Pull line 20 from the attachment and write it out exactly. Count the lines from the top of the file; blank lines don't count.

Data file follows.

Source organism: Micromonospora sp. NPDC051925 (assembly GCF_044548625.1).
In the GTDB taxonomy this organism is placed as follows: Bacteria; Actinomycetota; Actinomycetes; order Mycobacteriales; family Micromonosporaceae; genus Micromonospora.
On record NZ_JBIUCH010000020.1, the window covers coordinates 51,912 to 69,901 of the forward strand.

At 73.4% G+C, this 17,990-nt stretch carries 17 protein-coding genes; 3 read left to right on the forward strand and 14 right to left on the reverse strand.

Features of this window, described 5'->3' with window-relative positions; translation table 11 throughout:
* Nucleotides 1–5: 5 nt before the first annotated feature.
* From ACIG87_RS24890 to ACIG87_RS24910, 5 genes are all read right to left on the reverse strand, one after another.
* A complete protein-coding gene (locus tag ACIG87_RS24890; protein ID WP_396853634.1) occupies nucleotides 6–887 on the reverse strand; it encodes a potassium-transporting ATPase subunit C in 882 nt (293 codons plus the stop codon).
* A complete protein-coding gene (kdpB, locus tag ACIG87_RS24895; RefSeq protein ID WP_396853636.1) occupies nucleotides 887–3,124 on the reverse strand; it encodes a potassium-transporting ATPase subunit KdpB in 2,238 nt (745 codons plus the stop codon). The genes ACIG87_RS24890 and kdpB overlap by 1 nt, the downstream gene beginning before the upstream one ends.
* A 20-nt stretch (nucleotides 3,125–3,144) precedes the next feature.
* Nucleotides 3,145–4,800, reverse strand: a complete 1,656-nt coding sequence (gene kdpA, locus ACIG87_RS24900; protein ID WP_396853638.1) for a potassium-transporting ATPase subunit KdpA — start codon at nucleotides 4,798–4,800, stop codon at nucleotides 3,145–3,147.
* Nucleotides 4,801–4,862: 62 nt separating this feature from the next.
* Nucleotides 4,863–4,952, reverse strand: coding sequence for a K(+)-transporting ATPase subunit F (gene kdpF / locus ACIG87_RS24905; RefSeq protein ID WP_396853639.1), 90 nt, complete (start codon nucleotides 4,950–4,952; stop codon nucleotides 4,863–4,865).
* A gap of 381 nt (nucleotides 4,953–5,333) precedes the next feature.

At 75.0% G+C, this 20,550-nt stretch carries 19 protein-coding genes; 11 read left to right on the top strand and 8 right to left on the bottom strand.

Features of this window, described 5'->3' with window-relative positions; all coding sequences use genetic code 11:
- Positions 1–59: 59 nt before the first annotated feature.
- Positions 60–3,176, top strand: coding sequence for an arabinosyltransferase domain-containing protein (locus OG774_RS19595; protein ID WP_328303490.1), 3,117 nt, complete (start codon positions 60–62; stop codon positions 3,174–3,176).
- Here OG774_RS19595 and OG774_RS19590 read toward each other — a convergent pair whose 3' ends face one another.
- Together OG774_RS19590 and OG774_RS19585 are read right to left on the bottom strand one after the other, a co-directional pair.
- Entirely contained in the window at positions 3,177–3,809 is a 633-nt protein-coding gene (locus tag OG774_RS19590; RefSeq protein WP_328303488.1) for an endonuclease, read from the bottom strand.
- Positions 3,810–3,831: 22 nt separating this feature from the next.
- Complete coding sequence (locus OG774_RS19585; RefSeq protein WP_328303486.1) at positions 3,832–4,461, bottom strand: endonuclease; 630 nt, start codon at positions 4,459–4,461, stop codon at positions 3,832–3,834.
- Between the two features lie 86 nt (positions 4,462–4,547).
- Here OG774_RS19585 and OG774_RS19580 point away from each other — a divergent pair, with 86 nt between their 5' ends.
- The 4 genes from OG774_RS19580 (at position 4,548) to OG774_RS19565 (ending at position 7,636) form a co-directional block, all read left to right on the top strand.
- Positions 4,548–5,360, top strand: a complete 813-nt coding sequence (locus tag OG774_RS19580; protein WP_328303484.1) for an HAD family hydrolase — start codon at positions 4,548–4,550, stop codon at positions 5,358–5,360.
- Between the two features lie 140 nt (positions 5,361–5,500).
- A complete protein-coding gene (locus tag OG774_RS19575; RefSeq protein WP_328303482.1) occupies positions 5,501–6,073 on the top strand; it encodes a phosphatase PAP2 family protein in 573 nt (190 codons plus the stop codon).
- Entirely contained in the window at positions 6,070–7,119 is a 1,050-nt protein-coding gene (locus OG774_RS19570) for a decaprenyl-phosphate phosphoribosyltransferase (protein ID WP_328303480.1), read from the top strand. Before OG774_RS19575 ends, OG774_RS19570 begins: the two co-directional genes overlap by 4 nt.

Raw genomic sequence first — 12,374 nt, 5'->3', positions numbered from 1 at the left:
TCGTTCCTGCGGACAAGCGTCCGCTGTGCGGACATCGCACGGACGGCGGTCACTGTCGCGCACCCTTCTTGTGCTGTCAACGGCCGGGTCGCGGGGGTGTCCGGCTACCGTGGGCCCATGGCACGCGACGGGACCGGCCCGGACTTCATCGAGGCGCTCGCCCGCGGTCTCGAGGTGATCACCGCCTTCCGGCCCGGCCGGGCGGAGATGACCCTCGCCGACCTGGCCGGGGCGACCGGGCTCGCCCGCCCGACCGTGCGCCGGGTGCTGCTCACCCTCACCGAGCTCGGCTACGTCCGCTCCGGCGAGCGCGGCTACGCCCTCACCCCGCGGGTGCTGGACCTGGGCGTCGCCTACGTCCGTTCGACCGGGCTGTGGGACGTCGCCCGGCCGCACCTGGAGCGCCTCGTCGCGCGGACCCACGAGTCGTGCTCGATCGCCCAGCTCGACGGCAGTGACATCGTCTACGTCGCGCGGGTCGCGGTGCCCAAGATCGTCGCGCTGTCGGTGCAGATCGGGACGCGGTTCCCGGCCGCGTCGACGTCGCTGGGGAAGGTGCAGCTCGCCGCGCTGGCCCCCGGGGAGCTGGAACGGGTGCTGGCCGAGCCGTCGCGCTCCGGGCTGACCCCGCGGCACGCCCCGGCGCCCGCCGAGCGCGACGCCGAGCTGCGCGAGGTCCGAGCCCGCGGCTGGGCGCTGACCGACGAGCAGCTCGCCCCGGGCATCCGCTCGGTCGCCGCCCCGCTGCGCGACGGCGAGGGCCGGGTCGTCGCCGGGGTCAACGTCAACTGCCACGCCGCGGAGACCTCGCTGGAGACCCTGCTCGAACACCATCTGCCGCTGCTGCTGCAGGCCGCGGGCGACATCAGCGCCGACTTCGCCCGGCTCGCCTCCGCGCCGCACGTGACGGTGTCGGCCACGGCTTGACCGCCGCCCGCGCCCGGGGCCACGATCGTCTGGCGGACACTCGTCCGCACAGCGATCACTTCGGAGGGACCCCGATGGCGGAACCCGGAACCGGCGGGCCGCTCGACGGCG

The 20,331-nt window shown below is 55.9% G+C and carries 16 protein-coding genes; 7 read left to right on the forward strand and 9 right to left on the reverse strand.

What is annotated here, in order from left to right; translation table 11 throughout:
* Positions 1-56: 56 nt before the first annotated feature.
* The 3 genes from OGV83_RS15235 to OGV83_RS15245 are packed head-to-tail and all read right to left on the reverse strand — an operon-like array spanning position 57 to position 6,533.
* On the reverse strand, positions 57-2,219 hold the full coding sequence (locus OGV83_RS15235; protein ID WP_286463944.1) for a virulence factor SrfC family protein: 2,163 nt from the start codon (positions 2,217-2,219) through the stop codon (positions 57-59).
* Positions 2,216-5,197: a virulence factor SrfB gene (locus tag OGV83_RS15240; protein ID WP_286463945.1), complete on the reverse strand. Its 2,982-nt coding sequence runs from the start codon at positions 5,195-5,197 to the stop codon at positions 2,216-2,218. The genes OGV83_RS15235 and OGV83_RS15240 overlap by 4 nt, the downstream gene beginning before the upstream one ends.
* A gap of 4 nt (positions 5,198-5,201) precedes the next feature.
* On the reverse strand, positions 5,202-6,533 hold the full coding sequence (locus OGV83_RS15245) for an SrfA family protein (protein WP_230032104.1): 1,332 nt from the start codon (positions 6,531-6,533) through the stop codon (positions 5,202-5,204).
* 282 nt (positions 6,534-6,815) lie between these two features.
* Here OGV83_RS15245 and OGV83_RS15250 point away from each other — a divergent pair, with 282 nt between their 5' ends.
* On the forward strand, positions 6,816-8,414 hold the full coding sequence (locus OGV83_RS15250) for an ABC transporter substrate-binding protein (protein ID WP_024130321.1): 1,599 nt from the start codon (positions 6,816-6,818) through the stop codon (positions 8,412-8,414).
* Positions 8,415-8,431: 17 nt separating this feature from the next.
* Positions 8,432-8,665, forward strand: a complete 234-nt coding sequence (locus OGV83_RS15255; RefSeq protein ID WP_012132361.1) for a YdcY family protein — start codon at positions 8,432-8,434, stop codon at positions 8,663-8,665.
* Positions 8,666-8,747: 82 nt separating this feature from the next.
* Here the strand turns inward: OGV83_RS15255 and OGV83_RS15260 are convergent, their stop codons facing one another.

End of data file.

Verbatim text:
- Together OG774_RS19590 and OG774_RS19585 are read right to left on the bottom strand one after the other, a co-directional pair.